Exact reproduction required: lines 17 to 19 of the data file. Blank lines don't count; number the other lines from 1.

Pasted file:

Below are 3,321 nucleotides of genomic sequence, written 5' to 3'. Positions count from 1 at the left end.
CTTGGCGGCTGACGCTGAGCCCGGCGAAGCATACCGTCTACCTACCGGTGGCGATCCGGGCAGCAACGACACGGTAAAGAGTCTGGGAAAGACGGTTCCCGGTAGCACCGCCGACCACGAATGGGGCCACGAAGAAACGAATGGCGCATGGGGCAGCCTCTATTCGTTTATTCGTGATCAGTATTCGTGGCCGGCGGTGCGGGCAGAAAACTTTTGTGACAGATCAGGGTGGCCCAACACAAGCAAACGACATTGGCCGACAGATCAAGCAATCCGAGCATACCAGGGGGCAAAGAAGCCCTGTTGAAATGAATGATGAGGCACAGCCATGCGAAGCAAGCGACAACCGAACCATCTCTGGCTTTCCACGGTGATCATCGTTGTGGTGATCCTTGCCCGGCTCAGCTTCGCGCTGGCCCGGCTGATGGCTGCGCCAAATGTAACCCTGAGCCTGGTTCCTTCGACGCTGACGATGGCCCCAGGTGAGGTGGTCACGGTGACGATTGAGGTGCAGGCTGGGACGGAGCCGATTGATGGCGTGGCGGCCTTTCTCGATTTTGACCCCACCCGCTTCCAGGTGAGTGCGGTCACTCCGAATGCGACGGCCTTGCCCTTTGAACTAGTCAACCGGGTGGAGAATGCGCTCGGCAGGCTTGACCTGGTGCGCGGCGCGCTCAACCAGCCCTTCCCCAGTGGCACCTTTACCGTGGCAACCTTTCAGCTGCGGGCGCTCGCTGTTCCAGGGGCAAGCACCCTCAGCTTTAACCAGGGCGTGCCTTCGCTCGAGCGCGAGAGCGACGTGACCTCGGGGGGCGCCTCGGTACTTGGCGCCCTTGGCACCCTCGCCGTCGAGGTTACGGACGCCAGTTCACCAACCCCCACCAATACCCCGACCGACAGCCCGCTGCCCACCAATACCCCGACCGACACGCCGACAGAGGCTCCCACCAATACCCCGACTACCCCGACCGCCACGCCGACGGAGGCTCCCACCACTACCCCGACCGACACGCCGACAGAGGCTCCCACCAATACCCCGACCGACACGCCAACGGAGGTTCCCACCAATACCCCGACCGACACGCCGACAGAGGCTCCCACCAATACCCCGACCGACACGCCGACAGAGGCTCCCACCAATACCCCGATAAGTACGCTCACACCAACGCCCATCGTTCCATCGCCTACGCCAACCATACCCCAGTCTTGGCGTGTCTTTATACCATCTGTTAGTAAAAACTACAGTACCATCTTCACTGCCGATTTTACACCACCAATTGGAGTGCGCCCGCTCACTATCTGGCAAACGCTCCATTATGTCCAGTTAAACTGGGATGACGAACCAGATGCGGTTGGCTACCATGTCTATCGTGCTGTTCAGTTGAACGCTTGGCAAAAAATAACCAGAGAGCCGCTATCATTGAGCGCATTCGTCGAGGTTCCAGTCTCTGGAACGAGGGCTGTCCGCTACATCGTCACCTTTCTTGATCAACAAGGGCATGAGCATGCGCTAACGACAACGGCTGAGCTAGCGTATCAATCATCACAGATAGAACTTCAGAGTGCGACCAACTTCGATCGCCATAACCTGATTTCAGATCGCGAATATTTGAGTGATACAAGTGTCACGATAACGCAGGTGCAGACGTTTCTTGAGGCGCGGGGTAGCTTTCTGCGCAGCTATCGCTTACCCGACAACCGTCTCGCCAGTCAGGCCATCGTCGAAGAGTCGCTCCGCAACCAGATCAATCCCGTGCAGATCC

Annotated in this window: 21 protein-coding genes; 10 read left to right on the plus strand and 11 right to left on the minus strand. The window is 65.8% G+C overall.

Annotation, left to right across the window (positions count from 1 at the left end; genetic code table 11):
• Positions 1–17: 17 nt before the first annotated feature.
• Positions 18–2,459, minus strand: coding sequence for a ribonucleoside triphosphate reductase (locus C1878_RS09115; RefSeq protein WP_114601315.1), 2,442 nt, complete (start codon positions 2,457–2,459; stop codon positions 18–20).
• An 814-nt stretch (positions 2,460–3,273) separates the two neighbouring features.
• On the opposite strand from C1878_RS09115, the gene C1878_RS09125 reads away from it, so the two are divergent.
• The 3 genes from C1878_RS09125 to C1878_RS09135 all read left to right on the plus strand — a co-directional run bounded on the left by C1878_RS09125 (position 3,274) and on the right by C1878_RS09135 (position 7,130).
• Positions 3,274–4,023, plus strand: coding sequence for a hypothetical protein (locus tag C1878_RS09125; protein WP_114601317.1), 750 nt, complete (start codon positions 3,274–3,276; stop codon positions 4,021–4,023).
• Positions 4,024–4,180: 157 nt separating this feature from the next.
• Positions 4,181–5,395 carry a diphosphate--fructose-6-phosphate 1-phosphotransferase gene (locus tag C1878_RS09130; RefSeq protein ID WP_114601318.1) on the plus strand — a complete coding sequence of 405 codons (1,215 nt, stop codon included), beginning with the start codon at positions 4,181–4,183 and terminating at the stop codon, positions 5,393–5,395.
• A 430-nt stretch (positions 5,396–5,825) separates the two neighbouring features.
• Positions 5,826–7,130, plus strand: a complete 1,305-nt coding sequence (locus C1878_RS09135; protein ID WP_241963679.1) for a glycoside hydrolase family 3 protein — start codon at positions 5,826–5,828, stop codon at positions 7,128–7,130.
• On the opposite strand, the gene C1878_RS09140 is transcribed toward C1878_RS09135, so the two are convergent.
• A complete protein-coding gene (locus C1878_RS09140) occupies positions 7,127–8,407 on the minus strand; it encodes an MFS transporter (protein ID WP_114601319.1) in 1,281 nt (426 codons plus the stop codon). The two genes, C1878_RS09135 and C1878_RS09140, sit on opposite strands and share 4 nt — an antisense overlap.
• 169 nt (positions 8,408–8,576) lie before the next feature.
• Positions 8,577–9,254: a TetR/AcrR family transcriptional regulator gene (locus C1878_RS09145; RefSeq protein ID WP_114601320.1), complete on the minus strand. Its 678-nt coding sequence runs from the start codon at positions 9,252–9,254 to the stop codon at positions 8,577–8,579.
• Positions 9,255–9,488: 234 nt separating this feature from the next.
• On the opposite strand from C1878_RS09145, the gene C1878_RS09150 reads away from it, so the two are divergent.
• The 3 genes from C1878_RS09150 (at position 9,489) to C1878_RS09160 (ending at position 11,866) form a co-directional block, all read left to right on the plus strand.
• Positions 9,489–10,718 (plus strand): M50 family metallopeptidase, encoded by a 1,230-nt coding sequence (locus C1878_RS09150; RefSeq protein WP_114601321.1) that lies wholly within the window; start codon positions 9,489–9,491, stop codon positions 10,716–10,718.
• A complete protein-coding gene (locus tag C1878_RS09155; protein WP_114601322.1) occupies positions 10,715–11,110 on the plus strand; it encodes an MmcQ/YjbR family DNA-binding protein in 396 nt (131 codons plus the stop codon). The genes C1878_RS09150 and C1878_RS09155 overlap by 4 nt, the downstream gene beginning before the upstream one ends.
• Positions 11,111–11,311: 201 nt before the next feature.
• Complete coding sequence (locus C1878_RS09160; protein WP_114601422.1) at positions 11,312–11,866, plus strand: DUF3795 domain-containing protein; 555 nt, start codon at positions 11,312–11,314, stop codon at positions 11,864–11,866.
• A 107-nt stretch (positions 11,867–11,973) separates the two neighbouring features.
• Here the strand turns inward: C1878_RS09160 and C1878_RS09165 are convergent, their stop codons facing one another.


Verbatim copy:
• 169 nt (positions 8,408–8,576) lie before the next feature.
• Positions 8,577–9,254: a TetR/AcrR family transcriptional regulator gene (locus C1878_RS09145; RefSeq protein ID WP_114601320.1), complete on the minus strand. Its 678-nt coding sequence runs from the start codon at positions 9,252–9,254 to the stop codon at positions 8,577–8,579.
• Positions 9,255–9,488: 234 nt separating this feature from the next.